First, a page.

2200 København N
Primary fields of research
Neurodegenerative disorders, Amyotrophic lateral sclerosis and Frontotemporal dementia, mouse models of disease, system neuroscience, behavioral assessment, spatial transcriptomics, gene therapy, in vitro disease modelling
Amyotrophic lateral sclerosis (ALS) is a fatal neurodegenerative disorder affecting motor neurons found in spinal cord and brainstem, as well as cortico-spinal neurons. ALS is characterized by muscle wasting and progressive paralysis. Frontotemporal dementia (FTD) is a progressive neurodegenerative condition characterized by the degeneration of neurons in the frontal and temporal lobes, and is characterized by changes in behavior and personality, frontal executive deficits and language dysfunctions. ALS and FTD have historically been considered unrelated neurodegenerative diseases, however it is now clear that genetic mutations in transactive response DNA-binding protein 43 (TARDBP), Fused-in-Sarcoma (FUS) and C9orf72 locus are associated to both disorders and 50% of ALS cases develops FTD. These recent discoveries have transformed the approach to the investigations on disease mechanisms, however the origin and progression of ALS and FTD remain largely unknown and curative therapies do not exist.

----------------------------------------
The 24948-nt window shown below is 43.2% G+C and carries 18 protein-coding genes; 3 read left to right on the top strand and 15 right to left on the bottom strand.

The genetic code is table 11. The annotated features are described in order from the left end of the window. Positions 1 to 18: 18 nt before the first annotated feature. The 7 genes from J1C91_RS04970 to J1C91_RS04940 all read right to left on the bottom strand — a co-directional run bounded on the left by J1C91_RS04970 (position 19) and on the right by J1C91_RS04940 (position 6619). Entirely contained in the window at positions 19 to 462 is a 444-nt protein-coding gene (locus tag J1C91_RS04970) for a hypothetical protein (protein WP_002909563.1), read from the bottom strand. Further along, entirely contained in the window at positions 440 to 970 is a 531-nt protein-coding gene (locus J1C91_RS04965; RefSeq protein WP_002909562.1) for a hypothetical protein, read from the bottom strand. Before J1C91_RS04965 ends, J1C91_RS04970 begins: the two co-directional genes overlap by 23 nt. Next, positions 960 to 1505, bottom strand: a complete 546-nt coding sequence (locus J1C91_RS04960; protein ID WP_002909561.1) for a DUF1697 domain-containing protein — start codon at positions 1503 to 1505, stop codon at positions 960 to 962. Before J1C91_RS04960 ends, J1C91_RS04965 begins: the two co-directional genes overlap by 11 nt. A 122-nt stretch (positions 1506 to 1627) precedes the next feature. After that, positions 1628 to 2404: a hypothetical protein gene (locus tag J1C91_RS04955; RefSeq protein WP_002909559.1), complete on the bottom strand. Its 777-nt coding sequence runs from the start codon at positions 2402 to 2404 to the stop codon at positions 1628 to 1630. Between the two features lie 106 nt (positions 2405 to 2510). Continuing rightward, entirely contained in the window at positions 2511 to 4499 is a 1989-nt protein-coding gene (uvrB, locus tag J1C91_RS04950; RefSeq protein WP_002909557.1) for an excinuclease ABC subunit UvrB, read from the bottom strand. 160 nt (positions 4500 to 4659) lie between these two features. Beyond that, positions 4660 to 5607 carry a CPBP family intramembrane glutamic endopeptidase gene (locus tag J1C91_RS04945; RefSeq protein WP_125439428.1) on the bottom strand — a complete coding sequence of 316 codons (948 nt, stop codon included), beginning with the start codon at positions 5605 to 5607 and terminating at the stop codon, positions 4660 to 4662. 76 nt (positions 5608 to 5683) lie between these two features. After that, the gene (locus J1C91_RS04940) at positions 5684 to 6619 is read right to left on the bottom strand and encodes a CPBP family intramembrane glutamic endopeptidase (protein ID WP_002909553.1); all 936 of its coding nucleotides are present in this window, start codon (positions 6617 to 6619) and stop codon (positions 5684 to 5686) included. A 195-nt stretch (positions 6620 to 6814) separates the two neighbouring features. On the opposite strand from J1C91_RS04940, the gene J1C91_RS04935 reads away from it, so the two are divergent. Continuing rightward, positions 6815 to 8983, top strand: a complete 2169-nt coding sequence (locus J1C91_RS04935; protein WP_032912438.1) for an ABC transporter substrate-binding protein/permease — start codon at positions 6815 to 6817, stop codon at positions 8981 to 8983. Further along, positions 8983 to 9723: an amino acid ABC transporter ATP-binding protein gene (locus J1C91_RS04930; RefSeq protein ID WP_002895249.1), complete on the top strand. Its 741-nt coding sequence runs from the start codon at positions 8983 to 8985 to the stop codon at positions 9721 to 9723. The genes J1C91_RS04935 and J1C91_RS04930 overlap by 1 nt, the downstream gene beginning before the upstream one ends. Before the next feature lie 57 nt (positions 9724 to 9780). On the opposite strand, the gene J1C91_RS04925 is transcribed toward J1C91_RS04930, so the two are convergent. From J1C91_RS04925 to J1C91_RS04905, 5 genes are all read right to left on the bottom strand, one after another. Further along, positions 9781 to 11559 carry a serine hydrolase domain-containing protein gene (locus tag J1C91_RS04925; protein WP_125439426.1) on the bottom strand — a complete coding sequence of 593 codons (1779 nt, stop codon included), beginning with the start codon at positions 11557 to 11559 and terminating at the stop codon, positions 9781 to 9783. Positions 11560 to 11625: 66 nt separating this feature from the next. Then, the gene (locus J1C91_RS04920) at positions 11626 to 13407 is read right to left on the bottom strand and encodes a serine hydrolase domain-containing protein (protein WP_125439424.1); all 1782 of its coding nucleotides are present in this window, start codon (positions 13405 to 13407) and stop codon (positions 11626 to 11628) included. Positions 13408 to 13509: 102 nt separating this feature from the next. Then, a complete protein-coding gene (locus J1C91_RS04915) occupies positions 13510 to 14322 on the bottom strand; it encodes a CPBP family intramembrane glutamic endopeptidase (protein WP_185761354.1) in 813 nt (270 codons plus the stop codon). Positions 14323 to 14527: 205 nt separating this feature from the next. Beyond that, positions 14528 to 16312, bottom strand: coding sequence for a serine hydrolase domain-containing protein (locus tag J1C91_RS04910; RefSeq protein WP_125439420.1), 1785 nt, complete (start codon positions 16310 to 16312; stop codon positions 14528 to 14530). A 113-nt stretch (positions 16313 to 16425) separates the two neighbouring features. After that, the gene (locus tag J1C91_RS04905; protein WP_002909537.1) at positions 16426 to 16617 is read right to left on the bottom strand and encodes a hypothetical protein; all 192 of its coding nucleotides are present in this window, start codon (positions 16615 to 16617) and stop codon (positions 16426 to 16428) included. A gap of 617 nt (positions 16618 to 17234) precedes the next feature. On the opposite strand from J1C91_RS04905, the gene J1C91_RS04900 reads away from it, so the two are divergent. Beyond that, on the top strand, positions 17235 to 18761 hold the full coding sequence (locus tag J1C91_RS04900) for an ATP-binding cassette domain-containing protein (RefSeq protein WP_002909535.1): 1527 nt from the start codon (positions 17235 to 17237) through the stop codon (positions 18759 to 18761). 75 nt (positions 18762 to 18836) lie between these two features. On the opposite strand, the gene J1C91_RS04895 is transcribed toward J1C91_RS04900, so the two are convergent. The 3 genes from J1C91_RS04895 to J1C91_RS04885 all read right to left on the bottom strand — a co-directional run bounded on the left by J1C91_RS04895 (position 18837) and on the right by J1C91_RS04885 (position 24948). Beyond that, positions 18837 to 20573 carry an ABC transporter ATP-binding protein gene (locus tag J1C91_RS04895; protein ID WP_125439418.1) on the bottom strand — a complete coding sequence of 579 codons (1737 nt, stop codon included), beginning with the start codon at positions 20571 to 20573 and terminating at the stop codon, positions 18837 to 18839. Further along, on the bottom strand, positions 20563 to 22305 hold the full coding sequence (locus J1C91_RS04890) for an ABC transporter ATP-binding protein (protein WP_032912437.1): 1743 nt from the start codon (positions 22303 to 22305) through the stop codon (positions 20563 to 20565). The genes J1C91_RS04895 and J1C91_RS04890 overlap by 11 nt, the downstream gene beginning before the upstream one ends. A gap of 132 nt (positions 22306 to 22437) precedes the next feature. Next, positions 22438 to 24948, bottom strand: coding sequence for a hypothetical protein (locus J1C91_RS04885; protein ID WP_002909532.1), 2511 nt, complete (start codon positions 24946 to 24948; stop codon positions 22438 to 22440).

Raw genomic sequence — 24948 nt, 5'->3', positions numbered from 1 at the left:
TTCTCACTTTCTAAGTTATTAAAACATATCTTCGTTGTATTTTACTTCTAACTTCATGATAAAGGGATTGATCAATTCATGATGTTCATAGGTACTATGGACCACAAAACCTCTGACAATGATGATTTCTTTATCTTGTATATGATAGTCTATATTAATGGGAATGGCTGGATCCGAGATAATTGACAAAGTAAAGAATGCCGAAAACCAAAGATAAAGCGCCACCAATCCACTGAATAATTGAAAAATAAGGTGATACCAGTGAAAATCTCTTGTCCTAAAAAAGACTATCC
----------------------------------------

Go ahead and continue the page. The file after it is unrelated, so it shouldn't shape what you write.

Dysfunctional cortical inhibition, leading to excitotoxicity, has been previously reported in both ALS and FTD. Our recent findings (Allodi et al 2021, Nature Communications) obtained in a mouse model of ALS also showed loss of inhibitory inputs in the spinal cord already during asymptomatic stages. Loss of inhibitory inputs can lead to aberrant neuron excitability, intracellular ion dysregulation and cell death, extensively reported in ALS-FTD. However, the exact role of dysfunctional inhibition in the onset and progression of the disease still remains unclear.
Our current research aims to unravel the ALS-FTD pathophysiology by investigating inhibitory/excitatory changes in the affected neuronal circuits in a mouse model of ALS-FTD and to find early indicators of disease for pre-diagnosis. Machine learning-based behavioral analysis, spatial transcriptomics and gene therapy are applied to understand the roles of interneurons in disease and to find new targets for treatment.